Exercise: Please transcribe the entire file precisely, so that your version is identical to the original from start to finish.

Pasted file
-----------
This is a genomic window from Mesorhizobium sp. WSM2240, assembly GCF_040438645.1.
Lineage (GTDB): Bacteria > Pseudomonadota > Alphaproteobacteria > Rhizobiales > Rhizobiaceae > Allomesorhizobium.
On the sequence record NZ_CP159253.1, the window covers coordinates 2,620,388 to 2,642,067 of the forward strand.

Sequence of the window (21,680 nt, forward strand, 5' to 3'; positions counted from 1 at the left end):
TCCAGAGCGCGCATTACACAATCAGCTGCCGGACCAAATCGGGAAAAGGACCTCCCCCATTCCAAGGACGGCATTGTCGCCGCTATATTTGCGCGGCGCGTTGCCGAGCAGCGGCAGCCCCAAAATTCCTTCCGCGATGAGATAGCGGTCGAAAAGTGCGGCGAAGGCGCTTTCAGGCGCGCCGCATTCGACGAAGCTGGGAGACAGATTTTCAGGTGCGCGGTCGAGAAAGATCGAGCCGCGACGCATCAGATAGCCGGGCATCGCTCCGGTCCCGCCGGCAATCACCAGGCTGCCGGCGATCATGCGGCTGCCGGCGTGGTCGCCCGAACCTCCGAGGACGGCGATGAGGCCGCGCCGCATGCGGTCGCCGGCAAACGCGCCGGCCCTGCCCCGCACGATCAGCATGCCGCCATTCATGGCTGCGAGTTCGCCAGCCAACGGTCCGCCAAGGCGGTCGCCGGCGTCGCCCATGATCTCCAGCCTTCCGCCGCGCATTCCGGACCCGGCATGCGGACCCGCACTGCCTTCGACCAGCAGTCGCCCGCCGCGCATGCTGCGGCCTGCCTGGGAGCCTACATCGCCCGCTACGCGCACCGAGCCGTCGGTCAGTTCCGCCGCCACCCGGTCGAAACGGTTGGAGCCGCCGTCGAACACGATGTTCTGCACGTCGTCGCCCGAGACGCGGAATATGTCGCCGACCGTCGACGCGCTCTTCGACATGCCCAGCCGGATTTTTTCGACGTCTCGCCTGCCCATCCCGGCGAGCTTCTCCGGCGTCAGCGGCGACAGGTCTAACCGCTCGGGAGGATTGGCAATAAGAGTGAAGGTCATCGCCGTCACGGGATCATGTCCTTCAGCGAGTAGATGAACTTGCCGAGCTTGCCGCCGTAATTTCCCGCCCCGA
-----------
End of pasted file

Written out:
This is a genomic window from Mesorhizobium sp. WSM2240, assembly GCF_040438645.1.
Lineage (GTDB): Bacteria > Pseudomonadota > Alphaproteobacteria > Rhizobiales > Rhizobiaceae > Allomesorhizobium.
On the sequence record NZ_CP159253.1, the window covers coordinates 2,620,388 to 2,642,067 of the forward strand.

Sequence of the window (21,680 nt, forward strand, 5' to 3'; positions counted from 1 at the left end):
TCCAGAGCGCGCATTACACAATCAGCTGCCGGACCAAATCGGGAAAAGGACCTCCCCCATTCCAAGGACGGCATTGTCGCCGCTATATTTGCGCGGCGCGTTGCCGAGCAGCGGCAGCCCCAAAATTCCTTCCGCGATGAGATAGCGGTCGAAAAGTGCGGCGAAGGCGCTTTCAGGCGCGCCGCATTCGACGAAGCTGGGAGACAGATTTTCAGGTGCGCGGTCGAGAAAGATCGAGCCGCGACGCATCAGATAGCCGGGCATCGCTCCGGTCCCGCCGGCAATCACCAGGCTGCCGGCGATCATGCGGCTGCCGGCGTGGTCGCCCGAACCTCCGAGGACGGCGATGAGGCCGCGCCGCATGCGGTCGCCGGCAAACGCGCCGGCCCTGCCCCGCACGATCAGCATGCCGCCATTCATGGCTGCGAGTTCGCCAGCCAACGGTCCGCCAAGGCGGTCGCCGGCGTCGCCCATGATCTCCAGCCTTCCGCCGCGCATTCCGGACCCGGCATGCGGACCCGCACTGCCTTCGACCAGCAGTCGCCCGCCGCGCATGCTGCGGCCTGCCTGGGAGCCTACATCGCCCGCTACGCGCACCGAGCCGTCGGTCAGTTCCGCCGCCACCCGGTCGAAACGGTTGGAGCCGCCGTCGAACACGATGTTCTGCACGTCGTCGCCCGAGACGCGGAATATGTCGCCGACCGTCGACGCGCTCTTCGACATGCCCAGCCGGATTTTTTCGACGTCTCGCCTGCCCATCCCGGCGAGCTTCTCCGGCGTCAGCGGCGACAGGTCTAACCGCTCGGGAGGATTGGCAATAAGAGTGAAGGTCATCGCCGTCACGGGATCATGTCCTTCAGCGAGTAGATGAACTTGCCGAGCTTGCCGCCGTAATTTCCCGCCCCGA